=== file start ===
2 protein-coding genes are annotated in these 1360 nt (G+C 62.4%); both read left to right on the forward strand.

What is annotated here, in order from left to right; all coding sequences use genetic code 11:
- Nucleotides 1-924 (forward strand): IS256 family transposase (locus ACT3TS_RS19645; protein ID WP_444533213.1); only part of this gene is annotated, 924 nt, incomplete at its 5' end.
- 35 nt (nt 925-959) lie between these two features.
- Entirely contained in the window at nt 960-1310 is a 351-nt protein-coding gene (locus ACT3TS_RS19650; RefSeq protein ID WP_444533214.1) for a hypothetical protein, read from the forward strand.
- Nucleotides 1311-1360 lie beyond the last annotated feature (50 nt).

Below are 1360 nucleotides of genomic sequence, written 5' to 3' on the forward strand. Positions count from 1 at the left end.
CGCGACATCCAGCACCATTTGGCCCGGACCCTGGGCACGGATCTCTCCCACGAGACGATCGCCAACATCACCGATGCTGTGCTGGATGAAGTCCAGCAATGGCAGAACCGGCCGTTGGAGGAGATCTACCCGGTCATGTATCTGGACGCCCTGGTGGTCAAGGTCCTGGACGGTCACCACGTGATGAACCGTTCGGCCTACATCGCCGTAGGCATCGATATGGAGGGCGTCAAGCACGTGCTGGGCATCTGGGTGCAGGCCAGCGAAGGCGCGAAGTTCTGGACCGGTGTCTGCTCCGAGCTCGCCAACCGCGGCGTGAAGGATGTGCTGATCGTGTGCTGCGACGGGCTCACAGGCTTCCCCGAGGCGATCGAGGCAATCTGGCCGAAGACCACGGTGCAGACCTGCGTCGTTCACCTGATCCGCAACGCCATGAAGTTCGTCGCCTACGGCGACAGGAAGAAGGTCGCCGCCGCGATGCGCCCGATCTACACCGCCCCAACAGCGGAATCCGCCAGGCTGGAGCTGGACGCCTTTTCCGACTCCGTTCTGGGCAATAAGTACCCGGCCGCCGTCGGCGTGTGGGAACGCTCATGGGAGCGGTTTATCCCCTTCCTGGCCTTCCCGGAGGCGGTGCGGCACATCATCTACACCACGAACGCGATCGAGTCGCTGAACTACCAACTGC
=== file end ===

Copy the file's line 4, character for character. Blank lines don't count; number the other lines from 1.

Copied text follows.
- 35 nt (nt 925-959) lie between these two features.